I read it on the Metro, on the ferry, on the bus, at the food court in Staten Island Mall, and then on the way back.

It was exactly what I needed.

It's just so amazing how God never lets us go.

"In America, the first generation out of slavery invented jazz music. It is a free-form expression. It comes from the soul, and it is true."

"I was watching BET one night, and they were interviewing a man about jazz music. He said jazz music was invented by the first generation out of slavery. I thought that was beautiful because, while it is music, it is very hard to put on paper; it is so much more a language of the soul. It is as if the soul is saying something, something about freedom.

I think Christian spirituality is like jazz music. I think loving Jesus is something you feel. I think it is something very difficult to get on paper. But it is no less real, no less meaningful, no less beautiful.

The first generation out of slavery invented jazz music. It is a music birthed out of freedom. And that is the closest thing I know to Christian spirituality. A music birthed out of freedom. Everybody sings their song the way they feel it, everybody closes their eyes and lifts up their hands."

- Donald Miller, "Blue Like Jazz"

Saturday, September 03, 2005


Of all places this picture was taken in the carpark of the Staten Island Mall.

It made me think about how oftentimes, there is so much beauty in the ordinary of everyday.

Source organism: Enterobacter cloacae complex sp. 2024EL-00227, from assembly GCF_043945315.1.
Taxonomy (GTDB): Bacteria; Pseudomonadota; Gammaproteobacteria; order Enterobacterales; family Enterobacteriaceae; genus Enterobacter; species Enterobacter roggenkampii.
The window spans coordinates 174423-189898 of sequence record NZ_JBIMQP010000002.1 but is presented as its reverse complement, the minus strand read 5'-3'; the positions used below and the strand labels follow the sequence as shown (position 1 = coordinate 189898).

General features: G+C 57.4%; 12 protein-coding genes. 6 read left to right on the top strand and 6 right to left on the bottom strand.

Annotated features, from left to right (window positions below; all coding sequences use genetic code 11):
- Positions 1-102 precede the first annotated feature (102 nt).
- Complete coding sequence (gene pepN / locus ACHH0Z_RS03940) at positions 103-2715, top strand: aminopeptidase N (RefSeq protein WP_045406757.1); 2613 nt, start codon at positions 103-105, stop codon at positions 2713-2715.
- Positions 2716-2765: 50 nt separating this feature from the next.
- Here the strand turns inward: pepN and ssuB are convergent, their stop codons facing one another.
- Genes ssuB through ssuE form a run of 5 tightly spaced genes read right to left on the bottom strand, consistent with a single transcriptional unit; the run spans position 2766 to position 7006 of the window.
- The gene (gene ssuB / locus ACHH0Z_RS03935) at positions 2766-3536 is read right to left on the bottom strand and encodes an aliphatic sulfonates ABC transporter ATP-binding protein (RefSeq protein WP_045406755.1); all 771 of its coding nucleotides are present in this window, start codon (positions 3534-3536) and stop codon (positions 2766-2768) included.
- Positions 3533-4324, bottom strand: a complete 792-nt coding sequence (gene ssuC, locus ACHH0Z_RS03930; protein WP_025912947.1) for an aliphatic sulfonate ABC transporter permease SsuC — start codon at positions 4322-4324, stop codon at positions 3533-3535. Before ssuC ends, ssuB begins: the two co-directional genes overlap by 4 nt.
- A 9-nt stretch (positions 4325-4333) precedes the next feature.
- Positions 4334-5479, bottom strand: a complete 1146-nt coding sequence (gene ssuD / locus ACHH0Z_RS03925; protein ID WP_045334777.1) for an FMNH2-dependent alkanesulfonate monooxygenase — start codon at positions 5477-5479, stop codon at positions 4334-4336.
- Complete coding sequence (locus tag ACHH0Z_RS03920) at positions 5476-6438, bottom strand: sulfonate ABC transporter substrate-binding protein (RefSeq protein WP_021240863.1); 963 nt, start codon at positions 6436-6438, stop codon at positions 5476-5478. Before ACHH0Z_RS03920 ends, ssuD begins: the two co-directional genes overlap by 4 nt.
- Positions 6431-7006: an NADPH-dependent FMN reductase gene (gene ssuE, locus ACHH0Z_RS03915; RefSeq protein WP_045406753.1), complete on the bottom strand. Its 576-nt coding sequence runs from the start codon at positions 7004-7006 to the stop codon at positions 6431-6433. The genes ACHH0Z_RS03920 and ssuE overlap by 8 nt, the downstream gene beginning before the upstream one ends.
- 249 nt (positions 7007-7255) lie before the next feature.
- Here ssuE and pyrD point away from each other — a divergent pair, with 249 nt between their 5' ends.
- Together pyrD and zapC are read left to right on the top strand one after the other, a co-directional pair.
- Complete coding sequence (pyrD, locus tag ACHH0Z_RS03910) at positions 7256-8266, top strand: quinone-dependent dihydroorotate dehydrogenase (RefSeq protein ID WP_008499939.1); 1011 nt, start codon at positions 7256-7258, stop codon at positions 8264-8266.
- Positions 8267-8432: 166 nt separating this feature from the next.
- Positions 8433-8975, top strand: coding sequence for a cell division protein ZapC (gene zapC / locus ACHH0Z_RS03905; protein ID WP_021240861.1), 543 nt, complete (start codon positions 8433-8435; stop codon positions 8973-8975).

Suburban sunset (Staten Island, NY)

Today I saw the most beautiful sunset.

Of all the acclaimed paintings in all the art galleries (and I've been to quite a few), I think God is still the best painter of them all. He is the consumate artist.

Have you looked in the mirror lately?

Talk about beautiful.

Yesterday Cherfy and I took a walk through the Wall Street area down to South Street Seaport, and even though the sun was ferocious, we walked in the shade most of the way because the buildings were just so tall. Looking up, all you could see were slivers of blue. Today I took the ferry to Staten Island (passing by the Statue of Liberty - the Staten Island ferry is definitely the best "free" ride in New York) and then the bus to the Staten Island Mall. It's one of these typical suburban American strip malls with an open air car park that sprawls for miles and massive low lying buildings that stretch forever. But what surprised me the most was that looking up, there was just so much sky.